NSA spied on Al Jazeera internal communications, report says

The NSA was able to access and read the Arab news broadcaster's communications with "notable success," according to documents from former NSA contractor Edward Snowden seen by Der Spiegel.

Declan McCullagh/CNET
Government snooping appears to be a recurring theme among media outlets. Just weeks after an editor at the Guardian said that British government agents smashed a computer containing sensitive information, Der Spiegel is reporting that the US National Security Agency accessed "internal communications" from Arab news broadcaster Al Jazeera.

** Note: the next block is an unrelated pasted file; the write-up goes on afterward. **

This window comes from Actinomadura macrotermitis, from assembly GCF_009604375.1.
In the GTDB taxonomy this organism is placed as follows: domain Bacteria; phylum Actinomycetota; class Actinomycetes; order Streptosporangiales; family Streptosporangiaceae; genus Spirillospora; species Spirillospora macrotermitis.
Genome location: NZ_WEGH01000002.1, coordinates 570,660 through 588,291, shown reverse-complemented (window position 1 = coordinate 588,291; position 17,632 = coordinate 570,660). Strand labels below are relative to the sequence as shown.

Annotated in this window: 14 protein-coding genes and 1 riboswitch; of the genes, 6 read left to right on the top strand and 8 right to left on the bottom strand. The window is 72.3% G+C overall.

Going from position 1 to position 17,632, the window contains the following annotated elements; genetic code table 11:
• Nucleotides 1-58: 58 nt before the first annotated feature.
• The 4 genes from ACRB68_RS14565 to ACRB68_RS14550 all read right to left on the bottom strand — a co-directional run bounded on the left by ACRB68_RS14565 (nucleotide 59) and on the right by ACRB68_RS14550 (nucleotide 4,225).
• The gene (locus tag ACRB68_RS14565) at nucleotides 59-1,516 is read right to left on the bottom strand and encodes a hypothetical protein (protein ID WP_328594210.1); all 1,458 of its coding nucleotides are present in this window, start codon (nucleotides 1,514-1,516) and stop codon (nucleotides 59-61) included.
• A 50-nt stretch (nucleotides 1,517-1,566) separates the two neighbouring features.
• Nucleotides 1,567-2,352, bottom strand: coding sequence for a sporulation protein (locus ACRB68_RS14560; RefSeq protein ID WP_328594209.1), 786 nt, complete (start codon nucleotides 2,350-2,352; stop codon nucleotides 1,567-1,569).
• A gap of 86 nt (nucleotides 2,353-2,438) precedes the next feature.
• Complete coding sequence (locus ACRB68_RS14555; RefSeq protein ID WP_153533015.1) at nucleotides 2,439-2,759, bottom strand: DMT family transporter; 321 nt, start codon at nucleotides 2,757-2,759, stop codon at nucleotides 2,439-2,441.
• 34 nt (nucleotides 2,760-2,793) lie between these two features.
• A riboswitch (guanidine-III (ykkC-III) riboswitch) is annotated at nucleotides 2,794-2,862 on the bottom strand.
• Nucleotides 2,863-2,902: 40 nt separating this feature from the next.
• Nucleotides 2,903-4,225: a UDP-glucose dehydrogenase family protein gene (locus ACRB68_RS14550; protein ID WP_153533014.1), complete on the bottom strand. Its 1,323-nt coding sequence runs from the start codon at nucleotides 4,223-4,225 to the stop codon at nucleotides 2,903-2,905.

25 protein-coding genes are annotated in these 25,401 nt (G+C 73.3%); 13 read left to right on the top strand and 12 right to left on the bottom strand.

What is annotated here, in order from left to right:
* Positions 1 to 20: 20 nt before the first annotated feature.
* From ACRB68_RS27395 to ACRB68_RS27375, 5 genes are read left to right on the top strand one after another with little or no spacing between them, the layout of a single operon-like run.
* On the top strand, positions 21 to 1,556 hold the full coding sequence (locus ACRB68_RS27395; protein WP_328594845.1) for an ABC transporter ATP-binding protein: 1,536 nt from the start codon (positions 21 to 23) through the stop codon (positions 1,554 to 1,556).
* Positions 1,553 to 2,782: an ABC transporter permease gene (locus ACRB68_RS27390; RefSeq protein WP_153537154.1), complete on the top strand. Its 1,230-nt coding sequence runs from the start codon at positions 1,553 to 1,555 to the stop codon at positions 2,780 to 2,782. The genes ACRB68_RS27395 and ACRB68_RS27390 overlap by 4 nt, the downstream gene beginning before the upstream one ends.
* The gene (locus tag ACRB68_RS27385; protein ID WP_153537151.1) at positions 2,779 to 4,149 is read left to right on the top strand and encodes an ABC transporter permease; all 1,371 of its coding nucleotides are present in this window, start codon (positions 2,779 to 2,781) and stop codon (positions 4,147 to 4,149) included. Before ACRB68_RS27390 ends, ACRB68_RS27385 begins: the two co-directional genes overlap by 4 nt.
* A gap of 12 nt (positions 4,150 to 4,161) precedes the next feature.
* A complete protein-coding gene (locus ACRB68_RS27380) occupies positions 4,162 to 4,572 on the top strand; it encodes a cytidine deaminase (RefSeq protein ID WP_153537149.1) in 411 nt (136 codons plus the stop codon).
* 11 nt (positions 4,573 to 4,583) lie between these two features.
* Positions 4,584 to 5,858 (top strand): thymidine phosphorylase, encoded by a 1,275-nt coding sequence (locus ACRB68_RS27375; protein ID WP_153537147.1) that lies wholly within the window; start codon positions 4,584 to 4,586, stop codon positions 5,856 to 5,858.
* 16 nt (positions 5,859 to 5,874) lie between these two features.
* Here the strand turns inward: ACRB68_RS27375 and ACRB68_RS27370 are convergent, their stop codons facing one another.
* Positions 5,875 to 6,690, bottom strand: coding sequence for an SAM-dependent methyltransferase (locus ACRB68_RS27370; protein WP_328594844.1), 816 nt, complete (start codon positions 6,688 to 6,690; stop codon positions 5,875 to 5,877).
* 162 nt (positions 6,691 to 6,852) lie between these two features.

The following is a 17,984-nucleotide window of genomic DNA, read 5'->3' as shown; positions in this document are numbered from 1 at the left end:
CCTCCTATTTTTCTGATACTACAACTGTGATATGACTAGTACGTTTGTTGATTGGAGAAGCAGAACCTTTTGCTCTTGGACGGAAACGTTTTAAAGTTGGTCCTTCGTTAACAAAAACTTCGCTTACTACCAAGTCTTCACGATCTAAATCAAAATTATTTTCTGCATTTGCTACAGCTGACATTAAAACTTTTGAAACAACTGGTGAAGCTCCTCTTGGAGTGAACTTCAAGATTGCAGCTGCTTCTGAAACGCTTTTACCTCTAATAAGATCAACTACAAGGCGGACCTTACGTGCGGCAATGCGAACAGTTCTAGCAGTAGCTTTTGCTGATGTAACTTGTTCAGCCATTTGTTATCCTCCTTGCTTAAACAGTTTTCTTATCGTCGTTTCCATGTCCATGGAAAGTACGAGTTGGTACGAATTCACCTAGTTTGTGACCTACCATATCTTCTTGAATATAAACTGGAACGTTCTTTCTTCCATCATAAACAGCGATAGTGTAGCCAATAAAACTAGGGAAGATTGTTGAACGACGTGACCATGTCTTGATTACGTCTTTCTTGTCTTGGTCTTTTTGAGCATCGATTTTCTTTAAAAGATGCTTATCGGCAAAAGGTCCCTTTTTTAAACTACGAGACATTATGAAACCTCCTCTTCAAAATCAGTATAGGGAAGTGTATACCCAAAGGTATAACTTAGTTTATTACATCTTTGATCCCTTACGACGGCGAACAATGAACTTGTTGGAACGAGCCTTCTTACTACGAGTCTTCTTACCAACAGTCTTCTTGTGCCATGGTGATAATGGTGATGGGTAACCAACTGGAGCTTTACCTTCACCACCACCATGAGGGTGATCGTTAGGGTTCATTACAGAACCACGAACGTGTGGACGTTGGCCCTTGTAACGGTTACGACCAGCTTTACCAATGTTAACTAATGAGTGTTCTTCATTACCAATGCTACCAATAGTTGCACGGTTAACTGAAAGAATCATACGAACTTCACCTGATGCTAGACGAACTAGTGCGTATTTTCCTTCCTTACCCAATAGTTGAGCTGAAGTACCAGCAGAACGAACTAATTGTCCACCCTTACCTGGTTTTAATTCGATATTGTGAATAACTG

The NSA, spurred by Al Jazeera's close coverage of al-Qaeda, hacked into the media organization's internal communications system, according to documents from former NSA contractor Edward Snowden reportedly seen by Der Spiegel. The agency also allegedly hacked into the airline reservation services for Russian airline Aeroflot.

A document dated March 23, 2006 shows that the NSA was able to access and read Al Jazeera's communications with "notable success," Der Spiegel reported. The US agency was reportedly able to access and read the communications of "interesting targets" who were protected by Al Jazeera. It's not yet known whether employees or journalists at the news organization were spied on as well.

About the author

Desiree Everts DeNunzio is a freelance editor and writer. She's dabbled in digital media and technology for the past decade, including stints at CNET News and Wired magazine. When she's not fiddling with various gadgets, she spends her time running after chickens and her own brood.

 

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